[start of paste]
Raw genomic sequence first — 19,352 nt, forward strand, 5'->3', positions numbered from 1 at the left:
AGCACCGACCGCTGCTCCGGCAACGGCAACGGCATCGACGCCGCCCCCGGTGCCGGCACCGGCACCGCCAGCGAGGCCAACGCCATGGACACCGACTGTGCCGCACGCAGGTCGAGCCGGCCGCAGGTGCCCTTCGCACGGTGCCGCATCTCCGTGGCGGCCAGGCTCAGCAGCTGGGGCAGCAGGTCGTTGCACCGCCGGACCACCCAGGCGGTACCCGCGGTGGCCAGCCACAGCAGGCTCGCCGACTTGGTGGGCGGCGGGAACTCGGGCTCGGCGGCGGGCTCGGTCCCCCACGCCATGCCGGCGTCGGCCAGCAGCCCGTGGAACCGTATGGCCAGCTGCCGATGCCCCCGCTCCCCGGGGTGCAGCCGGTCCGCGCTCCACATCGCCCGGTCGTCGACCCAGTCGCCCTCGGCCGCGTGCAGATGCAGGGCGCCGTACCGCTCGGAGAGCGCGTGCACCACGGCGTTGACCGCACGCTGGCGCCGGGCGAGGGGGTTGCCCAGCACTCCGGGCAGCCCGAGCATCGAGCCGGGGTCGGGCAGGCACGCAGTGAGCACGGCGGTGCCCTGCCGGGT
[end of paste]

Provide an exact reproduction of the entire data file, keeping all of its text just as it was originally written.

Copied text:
Raw genomic sequence first — 19,352 nt, forward strand, 5'->3', positions numbered from 1 at the left:
AGCACCGACCGCTGCTCCGGCAACGGCAACGGCATCGACGCCGCCCCCGGTGCCGGCACCGGCACCGCCAGCGAGGCCAACGCCATGGACACCGACTGTGCCGCACGCAGGTCGAGCCGGCCGCAGGTGCCCTTCGCACGGTGCCGCATCTCCGTGGCGGCCAGGCTCAGCAGCTGGGGCAGCAGGTCGTTGCACCGCCGGACCACCCAGGCGGTACCCGCGGTGGCCAGCCACAGCAGGCTCGCCGACTTGGTGGGCGGCGGGAACTCGGGCTCGGCGGCGGGCTCGGTCCCCCACGCCATGCCGGCGTCGGCCAGCAGCCCGTGGAACCGTATGGCCAGCTGCCGATGCCCCCGCTCCCCGGGGTGCAGCCGGTCCGCGCTCCACATCGCCCGGTCGTCGACCCAGTCGCCCTCGGCCGCGTGCAGATGCAGGGCGCCGTACCGCTCGGAGAGCGCGTGCACCACGGCGTTGACCGCACGCTGGCGCCGGGCGAGGGGGTTGCCCAGCACTCCGGGCAGCCCGAGCATCGAGCCGGGGTCGGGCAGGCACGCAGTGAGCACGGCGGTGCCCTGCCGGGT